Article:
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German Chancellor Merkel defends reform course in budget debate

German Chancellor Merkel defends reform course in budget debate

German Chancellor Angela Merkel defended her economic reform course on Wednesday, telling lawmakers that changes made now would pay dividends in years to come.
"We must not take out a loan on our future," she told parliament's lower house, where the 2007 budget was being debated through Friday
"We will continue with this (fiscal) consolidation course. We will be successful with it," Merkel said.
Finance Minister Peer Steinbrueck said Tuesday that Germany's 2006 budget deficit is likely to come in below the EU-mandated ceiling of 3 percent for the first time in years. He forecast a shortfall of 2.8 percent of gross domestic product.
The government expects the deficit to shrink further in 2007, partly thanks to a 3 percentage-point hike in value-added tax starting Jan. 1, he said.
Some have suggested the VAT hike to 19 percent may produce more revenue than needed, but Merkel defended the proposal.
"Let us have the money first, then let us talk about deficit reduction, then let us talk about whether we have any room to play," she said.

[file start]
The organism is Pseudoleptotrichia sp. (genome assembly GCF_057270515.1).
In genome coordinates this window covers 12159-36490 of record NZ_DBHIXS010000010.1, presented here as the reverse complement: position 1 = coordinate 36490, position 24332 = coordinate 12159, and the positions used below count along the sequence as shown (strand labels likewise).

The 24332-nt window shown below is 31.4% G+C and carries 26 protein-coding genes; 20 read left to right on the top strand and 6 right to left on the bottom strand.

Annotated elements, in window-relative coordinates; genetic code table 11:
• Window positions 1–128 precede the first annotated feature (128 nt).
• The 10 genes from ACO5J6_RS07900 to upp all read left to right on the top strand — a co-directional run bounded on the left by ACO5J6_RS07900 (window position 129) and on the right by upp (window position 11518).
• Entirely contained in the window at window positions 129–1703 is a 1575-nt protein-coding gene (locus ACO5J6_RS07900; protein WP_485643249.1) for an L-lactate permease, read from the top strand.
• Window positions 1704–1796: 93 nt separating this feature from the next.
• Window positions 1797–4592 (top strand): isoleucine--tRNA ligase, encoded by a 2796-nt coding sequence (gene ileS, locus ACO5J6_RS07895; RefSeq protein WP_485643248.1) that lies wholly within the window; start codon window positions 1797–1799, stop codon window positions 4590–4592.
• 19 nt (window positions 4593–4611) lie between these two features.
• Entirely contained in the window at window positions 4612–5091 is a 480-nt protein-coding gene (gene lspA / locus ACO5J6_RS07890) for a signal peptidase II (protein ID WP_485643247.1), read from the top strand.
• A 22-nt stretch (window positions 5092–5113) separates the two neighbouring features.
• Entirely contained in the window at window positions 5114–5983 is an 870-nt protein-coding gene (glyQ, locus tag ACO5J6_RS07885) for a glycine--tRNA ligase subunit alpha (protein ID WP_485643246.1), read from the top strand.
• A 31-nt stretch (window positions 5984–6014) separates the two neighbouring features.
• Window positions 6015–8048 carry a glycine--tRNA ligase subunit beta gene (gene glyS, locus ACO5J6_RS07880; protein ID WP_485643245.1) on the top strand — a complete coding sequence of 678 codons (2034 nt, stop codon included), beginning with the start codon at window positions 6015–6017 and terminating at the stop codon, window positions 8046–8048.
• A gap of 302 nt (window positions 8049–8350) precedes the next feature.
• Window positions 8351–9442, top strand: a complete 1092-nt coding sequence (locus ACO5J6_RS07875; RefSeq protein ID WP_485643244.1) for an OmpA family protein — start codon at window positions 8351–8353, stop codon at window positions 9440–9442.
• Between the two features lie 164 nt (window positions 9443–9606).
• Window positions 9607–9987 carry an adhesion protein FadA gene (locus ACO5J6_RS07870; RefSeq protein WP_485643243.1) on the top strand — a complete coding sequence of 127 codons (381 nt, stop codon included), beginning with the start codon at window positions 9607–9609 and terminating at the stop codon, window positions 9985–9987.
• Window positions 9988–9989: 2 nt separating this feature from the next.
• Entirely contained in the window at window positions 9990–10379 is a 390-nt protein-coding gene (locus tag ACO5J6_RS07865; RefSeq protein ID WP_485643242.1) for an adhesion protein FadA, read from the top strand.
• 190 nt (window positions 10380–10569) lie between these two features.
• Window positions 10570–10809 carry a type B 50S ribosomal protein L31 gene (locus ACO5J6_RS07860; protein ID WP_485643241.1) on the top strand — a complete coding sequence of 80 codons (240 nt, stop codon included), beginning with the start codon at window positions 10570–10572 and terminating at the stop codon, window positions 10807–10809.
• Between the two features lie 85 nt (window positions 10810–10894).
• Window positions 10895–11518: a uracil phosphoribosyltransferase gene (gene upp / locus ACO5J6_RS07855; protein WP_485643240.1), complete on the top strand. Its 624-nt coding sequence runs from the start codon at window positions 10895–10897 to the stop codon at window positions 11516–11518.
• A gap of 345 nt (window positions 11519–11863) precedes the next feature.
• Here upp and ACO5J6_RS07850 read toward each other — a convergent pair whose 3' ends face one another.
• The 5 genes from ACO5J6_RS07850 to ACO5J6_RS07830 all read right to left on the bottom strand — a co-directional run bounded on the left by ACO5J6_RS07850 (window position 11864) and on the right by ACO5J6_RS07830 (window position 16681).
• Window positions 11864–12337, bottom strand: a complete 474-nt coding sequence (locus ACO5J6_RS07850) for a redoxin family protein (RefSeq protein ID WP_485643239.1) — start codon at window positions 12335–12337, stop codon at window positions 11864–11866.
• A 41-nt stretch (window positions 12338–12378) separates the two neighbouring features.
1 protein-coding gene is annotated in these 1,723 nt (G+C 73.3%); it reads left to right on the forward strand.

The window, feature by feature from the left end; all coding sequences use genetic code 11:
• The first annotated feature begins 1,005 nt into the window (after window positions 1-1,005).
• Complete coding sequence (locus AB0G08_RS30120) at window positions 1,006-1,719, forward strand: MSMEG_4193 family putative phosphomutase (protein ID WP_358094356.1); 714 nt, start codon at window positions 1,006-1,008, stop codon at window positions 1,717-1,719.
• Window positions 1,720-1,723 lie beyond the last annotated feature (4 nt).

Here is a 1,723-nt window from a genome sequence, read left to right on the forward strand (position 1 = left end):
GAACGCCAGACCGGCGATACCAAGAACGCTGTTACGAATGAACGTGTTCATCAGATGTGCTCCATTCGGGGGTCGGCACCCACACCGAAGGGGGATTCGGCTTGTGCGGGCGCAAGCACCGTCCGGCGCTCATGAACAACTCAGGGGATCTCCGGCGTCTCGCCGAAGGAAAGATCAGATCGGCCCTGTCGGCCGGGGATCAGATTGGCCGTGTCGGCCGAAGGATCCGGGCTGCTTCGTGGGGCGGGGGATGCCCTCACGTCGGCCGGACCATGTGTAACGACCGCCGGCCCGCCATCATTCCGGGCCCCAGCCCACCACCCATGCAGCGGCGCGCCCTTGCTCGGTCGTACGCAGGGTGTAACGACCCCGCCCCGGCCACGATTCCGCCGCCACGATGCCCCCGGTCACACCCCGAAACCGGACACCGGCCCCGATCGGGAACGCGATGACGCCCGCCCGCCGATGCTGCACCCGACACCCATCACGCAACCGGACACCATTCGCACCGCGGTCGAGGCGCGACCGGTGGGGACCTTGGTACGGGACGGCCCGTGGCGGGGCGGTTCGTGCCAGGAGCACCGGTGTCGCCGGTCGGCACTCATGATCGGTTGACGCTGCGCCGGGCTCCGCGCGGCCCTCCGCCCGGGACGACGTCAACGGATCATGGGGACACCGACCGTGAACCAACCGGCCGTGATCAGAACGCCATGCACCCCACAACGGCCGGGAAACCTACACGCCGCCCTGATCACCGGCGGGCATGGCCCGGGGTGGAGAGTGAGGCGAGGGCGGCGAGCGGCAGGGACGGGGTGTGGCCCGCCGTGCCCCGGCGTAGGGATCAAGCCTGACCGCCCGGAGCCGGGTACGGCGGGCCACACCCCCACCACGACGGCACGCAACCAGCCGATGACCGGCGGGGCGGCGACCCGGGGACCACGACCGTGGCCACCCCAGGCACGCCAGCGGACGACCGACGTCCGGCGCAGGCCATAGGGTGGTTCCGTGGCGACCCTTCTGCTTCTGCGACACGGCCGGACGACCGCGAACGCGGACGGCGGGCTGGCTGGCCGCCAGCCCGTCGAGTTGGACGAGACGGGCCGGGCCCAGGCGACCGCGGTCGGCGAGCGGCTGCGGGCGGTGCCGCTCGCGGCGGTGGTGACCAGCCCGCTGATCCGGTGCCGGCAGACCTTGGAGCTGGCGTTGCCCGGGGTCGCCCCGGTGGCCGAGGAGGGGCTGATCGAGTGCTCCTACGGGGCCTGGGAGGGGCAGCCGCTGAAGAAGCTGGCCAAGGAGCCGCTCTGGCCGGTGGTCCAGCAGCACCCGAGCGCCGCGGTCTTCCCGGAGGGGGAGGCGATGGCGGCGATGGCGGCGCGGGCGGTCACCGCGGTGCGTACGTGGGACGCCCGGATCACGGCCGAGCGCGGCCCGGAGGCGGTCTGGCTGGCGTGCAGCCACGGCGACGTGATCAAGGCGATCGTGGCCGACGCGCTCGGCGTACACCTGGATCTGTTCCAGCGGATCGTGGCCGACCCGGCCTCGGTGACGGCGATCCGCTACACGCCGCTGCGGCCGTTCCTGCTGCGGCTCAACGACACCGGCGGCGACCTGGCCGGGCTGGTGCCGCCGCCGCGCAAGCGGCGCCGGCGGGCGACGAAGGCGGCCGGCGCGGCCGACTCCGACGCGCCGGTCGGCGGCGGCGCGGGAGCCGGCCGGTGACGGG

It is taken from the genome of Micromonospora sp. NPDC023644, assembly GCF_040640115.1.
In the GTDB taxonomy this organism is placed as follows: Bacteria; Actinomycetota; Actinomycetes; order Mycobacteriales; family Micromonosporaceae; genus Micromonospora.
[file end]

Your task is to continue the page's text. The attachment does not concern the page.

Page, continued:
The 2007 budget plan pencils in spending of euro267.6 billion, up 2.3 percent from the euro261.6 billion planned for 2006. New net borrowing should reach euro22 billion, more than half the euro38.2 billion in the government's budget draft for this year.
In an interview with Die Zeit newspaper, released to the AP on Wednesday ahead of publication, Merkel also suggested a future increase in military spending may be necessary.
Germany has been increasingly active in military missions abroad, including in Africa, Afghanistan and the Balkans.
"A German government cannot now say: In the next decade, please no new conflicts because we can't afford it," the newspaper quoted her as saying.
She pointed out that Germany's defense spending is only 1.4 percent of GDP.
"With that we're behind Finland, Norway and Holland, whose spending is 1.7 percent. In Italy it is 1.8 percent, in France 2.5 percent, in Great Britain 2.3 percent and in the U.S.A. 3.8 percent," Merkel said.
"It's not about overtaking anyone. One just should not be permitted to say that the defense spending for the next 20 years is sacrosanct. But it's not a topic for the 2007-2008 budget either."


Updated : 2021-10-26 14:52 GMT+08:00